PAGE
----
AT90USB high level noise 96MHz

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Hello,

Does anyone know solution for high level noise in AT90USB series? There's 96 MHz noise as high as it can be found by FM radio station at 96MHz frequency(I'm using AT90USB646 in vehicle) Maybe it's from USB? (2*48MHz)

I'd like to bug report on atmel page but can't find any tool for it..

Best regards
Arthur

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Noise is not really a bug, it's largely dependant on the device emitting it. Atmel may have made the chip but they didn't make the consumer electronics emitting the interference. Is that noise from a project of yours or from some device you are using?

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It's definitely from working chip. I tested supply circuit, changed filters etc. Finally I disconnected all peryph on board (only at90usb646 left) and noise is still at 96MHz. What important, it's exacly at 96.0 MHz, not 95.9 and not 96.1 - just 96.0 and can be easy find as radio station. Only when I disconnect XTAL noise quiten down. Tomorrow I'll try to disable all peryph builded in chip (usb, timers, adc) but I think it's propably from USB.

We offered this device sucessfull for about year, just one customer found out, when he plug device he can't hear his favourite station (there's only one FM station in his small village - at 96.0 MHz ;) We tested it and .. he was right!

Last Edited: Wed. Jan 25, 2012 - 08:59 PM
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Such noise is almost always radiated from the board traces or connected wiring. Its very likely the harmonic of an oscillator in the system.

How do you get rid of it? Lots of bypass caps. GOOD ones (SMT, short traces). Lots of ferrite beads. Metal box. Ferrites on board I/O and power. Common mode choke on power. And, lots of magic dust, which you will need in great quantity.

Atmel cannot do diddly about it. It is up to you to solve. There is at least one AVR app note on EMI which is work reading.

Jim

 

Until Black Lives Matter, we do not have "All Lives Matter"!

 

 

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To save some space and such, there are monolithic pi filters (C-R-C) with TVS or ESD diodes that one can use for the I/O lines.
Sources are Texas Instruments, On Semiconductor, etc.

"Dare to be naïve." - Buckminster Fuller

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OP, post a schematic of your oscillator and power supply sections and we can probably help a bit more...

Personally I find it hard to believe it's emitting to the extent of scrambling a FM radio station with oh say 25KW ERP a few miles away... If it had even a minimum of bypass caps and a semi-decent layout it might at worst sound like an annoying hum or static.

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What CAN happen is that a signal is so strong that it makes the receiver turn down the RF "gain", making the proper signal appear weaker. This is called "desensing" and is a common problem where many radios are used in close proximity, even if they are not on the same frequency.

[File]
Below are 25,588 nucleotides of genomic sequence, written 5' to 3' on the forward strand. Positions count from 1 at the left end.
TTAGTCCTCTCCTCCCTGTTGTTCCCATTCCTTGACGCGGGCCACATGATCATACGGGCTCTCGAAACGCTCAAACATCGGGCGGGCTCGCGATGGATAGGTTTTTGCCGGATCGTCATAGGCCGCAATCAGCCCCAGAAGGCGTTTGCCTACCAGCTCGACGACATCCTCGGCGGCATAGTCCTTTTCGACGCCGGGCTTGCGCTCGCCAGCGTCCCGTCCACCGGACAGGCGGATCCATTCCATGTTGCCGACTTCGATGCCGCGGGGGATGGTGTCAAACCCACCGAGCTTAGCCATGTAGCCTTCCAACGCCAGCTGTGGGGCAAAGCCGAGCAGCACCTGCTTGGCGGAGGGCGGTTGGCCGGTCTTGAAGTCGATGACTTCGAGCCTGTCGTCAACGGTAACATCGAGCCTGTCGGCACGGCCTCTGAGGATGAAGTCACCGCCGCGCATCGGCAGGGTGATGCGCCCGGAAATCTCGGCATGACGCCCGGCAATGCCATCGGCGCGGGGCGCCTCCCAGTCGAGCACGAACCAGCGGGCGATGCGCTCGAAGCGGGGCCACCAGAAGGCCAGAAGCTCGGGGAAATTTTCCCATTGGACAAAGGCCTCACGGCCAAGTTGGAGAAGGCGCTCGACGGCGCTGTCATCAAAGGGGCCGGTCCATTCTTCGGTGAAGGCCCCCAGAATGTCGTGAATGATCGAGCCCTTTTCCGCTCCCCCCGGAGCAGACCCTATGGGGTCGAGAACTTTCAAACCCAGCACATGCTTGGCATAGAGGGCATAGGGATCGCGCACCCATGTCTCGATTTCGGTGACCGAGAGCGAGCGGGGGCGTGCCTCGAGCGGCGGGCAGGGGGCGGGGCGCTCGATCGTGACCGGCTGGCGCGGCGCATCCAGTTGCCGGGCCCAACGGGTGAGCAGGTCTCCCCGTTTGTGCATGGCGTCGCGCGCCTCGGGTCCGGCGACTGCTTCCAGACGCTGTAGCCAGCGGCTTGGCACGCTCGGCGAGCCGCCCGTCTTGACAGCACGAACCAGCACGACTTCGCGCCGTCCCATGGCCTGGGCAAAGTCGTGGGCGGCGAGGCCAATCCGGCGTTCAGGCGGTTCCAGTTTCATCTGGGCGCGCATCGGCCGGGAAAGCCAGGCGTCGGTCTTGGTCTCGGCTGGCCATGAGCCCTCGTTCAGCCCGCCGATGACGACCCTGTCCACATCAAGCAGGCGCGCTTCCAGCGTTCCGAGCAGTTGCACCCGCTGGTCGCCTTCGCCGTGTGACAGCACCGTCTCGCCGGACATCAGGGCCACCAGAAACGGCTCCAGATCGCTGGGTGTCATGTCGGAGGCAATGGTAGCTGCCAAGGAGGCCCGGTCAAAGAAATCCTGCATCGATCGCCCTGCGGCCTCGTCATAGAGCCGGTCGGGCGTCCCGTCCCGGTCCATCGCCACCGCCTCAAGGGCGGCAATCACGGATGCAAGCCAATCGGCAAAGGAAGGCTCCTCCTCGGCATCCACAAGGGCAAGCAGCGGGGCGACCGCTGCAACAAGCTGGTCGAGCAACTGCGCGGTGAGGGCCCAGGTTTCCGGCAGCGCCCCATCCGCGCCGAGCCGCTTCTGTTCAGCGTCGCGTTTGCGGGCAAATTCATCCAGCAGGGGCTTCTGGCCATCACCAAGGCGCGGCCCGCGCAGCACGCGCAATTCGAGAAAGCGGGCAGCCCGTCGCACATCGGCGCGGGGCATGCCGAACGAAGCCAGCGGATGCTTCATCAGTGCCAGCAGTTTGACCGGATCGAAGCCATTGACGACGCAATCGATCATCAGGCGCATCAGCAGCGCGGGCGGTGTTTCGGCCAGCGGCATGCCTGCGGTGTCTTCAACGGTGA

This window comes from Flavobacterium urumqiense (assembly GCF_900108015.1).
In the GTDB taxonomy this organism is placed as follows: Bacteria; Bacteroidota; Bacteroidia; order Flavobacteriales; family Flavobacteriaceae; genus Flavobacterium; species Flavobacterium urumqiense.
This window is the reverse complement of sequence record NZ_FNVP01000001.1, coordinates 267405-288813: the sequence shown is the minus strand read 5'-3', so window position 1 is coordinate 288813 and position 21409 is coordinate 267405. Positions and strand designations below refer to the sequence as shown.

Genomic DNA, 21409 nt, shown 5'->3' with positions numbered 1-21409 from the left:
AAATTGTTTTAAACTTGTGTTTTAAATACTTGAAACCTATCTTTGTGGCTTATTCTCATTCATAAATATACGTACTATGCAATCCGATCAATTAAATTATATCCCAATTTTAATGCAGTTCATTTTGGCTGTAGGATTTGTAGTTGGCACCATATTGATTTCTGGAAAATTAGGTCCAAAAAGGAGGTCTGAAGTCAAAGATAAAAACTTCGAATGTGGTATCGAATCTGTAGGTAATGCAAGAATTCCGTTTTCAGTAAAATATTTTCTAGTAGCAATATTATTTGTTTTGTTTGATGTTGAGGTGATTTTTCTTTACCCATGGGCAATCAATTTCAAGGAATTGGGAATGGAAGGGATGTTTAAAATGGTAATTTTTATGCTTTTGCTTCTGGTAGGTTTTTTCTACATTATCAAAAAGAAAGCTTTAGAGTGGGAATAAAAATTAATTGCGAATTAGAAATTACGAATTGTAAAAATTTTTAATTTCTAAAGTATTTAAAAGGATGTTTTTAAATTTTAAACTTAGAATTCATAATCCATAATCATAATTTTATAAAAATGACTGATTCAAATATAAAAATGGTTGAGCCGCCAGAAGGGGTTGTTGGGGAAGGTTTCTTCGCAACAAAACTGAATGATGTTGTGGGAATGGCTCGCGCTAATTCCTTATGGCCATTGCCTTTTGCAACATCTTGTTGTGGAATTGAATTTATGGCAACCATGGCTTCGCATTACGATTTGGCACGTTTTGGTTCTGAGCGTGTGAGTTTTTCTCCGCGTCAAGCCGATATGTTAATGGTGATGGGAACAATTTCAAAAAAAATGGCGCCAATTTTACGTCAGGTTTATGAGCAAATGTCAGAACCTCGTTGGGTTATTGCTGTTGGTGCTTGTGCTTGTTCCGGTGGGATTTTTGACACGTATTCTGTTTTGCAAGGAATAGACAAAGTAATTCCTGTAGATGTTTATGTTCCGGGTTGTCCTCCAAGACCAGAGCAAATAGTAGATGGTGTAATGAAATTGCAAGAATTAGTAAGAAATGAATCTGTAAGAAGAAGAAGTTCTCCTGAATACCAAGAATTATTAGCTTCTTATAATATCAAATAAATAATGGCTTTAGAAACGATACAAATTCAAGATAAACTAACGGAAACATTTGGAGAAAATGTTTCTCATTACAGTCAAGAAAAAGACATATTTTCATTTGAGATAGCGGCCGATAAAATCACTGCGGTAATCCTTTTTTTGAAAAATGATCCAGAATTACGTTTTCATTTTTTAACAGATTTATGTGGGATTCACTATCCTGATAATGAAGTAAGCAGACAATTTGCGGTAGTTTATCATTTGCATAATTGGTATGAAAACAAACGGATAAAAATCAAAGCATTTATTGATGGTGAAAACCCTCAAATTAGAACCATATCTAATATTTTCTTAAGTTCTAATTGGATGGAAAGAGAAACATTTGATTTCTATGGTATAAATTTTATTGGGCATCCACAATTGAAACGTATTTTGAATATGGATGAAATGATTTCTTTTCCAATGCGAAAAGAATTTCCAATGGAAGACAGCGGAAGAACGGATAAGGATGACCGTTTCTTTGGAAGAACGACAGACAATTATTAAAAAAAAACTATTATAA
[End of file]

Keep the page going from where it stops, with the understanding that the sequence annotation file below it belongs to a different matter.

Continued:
A very important question is: how far is your board from the radio?

But, yes, it does seem a bit odd that the signal should be so strong. On the other hand, I have noticed that circuit boards (of almost all sizes) seem to be worst in the range of 80MHz to 120MHz, even with much lower frequency clocks (8MHz for example). There must be something about board physical sizes or trace lengths that tend to do their worst in that frequency range.

Jim

 

Until Black Lives Matter, we do not have "All Lives Matter"!

 

 

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ka7ehk wrote:
There must be something about board physical sizes or trace lengths that tend to do their worst in that frequency range.
And the bypass capacitor network.
Done incorrectly this can result in harmonic resonances in the planes and power traces.
One digital guru, Dr. Howard Johnson, tries to keep the L/C of regulator bulk capacitor and sum of bypass capacitors roughly similar; but, that is one technique of at least several (a difficult topic).
Sometimes even need to increase the ESR of a small bypass capacitor by adding a resistor or the ESR of an regulator input capacitor to prevent over-voltage or reduce EMI.
Probably quicker to verify the problem with a scope then simply try educated/experienced guesses or rough estimates.
Ground planes help a lot for low impedance circuits (confines the EM field).

"Dare to be naïve." - Buckminster Fuller

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I have lots of respect for Howard Johnson. For an academic, he has provided some very useful and practical techniques.

Part of the problem with the case at hand is that there is so little to go on. To make anywhere close to useful suggestions, a schematic, a board layout, and several photographs (at varying zoom values, including external wiring) would be the very minimum. Without this, the only thing that can be offered are generalities that might not have any bearing on the case at hand.

Another important question: does the interference occur with the USB cable removed?

Jim

 

Until Black Lives Matter, we do not have "All Lives Matter"!

 

 

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Quote:

There is at least one AVR app note on EMI which is work reading.


It's either AVR040 or AVR042 - all h/w designers should read both anyway.

(EDIT: 040 in fact)